At the tender age of 8, I was
holding my own against my dad at a game of lawn darts, that is, until my dad
sent me to pick up the stray red darts. Standing right over them, I couldn't
find them. At first, my dad thought I was just being my usual troublesome self,
but the next day, the optometrist gave him the bad news.
"I'm sorry, but your son is color
My parents dissolved into tears,
and I did my best to comfort them. They thought of all the things I would never
be able to do. I thought of all the things I had already done and how much I
still had to do. I told them I was the same kid from the day before.
As grownups, they had already been
confronted by many things they had come to realize they could never do. As an
8-year-old, anything I couldn't do was just a matter of getting a bit
My first observation related to the
flash cards with the colored dots that the optometrist showed me. I wasn't very
interested in the number he could see that I couldn't. I was much more
interested in the number I could see that he couldn't. I had discovered that I
was a member of a secret society.
Had I been older and wiser, I might
have bought into my disability, but a kid is not that prone to listen to his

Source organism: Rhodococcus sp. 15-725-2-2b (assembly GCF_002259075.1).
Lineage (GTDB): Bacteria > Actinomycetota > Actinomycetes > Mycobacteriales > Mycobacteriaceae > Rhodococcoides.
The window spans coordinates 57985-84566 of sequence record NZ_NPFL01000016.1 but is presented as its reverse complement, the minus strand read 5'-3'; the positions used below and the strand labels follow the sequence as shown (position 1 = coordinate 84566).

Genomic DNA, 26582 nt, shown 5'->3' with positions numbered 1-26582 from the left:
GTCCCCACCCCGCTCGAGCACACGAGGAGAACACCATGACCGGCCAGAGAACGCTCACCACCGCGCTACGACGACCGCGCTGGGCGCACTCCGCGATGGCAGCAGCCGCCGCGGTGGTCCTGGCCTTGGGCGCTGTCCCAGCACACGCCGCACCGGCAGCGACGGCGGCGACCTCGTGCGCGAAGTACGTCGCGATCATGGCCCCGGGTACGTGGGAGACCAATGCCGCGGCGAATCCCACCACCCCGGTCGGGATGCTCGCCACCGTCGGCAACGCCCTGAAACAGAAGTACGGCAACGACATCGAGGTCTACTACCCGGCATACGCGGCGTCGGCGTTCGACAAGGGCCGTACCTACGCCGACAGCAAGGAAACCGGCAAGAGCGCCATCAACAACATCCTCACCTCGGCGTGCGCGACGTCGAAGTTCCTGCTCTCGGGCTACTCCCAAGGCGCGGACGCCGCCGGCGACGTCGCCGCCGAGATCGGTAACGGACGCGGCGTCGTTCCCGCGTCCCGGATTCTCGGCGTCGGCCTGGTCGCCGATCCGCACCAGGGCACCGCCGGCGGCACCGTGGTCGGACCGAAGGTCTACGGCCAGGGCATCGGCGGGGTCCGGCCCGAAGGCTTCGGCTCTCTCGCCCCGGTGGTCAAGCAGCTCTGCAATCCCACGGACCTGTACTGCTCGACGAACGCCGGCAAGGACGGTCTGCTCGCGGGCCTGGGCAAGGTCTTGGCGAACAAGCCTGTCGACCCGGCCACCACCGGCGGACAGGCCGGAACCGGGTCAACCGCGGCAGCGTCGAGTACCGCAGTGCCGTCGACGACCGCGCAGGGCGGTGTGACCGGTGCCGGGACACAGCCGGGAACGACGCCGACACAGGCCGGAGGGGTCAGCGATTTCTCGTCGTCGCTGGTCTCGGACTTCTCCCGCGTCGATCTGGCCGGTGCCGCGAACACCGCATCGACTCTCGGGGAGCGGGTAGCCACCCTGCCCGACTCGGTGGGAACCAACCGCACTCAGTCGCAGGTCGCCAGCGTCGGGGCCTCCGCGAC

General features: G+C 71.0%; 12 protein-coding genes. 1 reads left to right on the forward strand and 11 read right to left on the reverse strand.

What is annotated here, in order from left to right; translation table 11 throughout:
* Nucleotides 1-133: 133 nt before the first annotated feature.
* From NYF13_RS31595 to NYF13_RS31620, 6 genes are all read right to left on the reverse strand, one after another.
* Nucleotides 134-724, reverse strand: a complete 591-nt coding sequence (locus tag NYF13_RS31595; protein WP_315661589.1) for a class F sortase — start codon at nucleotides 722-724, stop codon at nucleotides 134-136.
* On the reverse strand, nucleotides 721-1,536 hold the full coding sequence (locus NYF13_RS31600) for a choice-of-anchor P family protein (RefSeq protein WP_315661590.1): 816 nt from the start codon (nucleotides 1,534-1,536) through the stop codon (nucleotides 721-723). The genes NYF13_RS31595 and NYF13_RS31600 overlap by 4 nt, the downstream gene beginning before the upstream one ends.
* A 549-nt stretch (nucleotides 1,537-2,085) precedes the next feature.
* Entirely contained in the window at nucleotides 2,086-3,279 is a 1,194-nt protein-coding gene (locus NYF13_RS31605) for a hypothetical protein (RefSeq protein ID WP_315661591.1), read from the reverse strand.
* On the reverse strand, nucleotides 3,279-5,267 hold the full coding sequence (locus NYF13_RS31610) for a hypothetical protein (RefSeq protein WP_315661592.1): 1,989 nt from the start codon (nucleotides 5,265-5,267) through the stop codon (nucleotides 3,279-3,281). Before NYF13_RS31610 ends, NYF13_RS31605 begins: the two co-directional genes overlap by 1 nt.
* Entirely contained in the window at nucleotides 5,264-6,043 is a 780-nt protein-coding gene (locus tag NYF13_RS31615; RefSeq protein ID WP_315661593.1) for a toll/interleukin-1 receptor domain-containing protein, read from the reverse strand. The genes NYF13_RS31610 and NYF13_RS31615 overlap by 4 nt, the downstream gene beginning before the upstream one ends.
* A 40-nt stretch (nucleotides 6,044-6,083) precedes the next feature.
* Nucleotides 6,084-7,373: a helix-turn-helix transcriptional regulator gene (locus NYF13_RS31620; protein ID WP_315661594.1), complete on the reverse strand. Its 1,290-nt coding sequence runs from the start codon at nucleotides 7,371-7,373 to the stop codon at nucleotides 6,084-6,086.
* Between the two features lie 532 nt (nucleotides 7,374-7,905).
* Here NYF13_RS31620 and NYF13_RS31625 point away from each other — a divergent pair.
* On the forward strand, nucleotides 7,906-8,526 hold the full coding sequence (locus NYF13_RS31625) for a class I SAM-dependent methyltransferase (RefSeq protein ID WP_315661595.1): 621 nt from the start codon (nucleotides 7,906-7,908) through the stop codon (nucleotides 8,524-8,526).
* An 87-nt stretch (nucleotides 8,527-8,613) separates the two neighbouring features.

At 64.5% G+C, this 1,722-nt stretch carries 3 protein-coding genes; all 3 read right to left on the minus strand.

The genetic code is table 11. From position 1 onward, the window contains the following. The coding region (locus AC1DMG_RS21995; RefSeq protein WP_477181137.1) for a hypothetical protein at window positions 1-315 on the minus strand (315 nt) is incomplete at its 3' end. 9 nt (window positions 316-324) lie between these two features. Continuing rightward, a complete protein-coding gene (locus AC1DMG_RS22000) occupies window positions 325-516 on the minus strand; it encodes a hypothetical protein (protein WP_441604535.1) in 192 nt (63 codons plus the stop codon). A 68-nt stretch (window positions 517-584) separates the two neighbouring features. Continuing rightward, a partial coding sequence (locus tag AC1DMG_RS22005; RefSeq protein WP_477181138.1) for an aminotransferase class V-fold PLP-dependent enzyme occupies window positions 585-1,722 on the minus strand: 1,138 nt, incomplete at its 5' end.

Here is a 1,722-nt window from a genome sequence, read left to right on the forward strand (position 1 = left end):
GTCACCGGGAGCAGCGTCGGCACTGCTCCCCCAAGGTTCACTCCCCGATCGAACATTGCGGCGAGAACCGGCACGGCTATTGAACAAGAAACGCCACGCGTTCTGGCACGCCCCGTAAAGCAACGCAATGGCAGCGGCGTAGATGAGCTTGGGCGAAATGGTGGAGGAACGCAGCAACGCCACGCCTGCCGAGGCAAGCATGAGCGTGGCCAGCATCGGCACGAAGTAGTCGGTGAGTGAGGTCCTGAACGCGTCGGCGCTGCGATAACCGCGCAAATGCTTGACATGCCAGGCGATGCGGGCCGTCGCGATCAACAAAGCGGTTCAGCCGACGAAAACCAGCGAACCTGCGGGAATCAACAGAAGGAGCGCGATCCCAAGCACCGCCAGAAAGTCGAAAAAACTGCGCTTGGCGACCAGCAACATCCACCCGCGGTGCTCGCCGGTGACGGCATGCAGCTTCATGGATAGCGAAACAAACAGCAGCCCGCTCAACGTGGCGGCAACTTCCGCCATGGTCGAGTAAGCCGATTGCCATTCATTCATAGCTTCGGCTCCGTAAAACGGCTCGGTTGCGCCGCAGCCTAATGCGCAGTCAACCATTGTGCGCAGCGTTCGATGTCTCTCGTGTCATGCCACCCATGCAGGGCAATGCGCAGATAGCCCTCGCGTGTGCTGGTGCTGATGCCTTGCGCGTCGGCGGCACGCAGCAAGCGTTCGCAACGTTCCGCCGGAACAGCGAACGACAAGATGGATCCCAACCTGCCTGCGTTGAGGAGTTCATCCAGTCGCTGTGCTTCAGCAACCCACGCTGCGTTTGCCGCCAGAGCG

elders. Of course I was reminded of my limitations, but at that age, it was fun
to yell throughout our house, "I need a colored person" when I was matching
socks. I liked the attention.
My greatest disappointment related
to all this was when I was told by the US Navy that I couldn't enlist as a
fighter pilot. Of course that may have kept me from taking a dirt nap in
I've learned to compensate, such as
approaching traffic intersections carefully, ready for one of the "white"
lights to turn yellow. But I've also grown convinced that I can see more shades
of blue and yellow than "colored" people, particularly at the hour before
You may have noticed my
post-processing choices diverting into strange regions as I pursue photographs
that look good to my eyes. But with all the weird effects out there, I have
somehow found mine.
Had I learned that I was color
blind as a grown up, I would've been sensible enough never to pick up a
So, the next time you're faced with
an insurmountable obstacle, ask your kid what to do.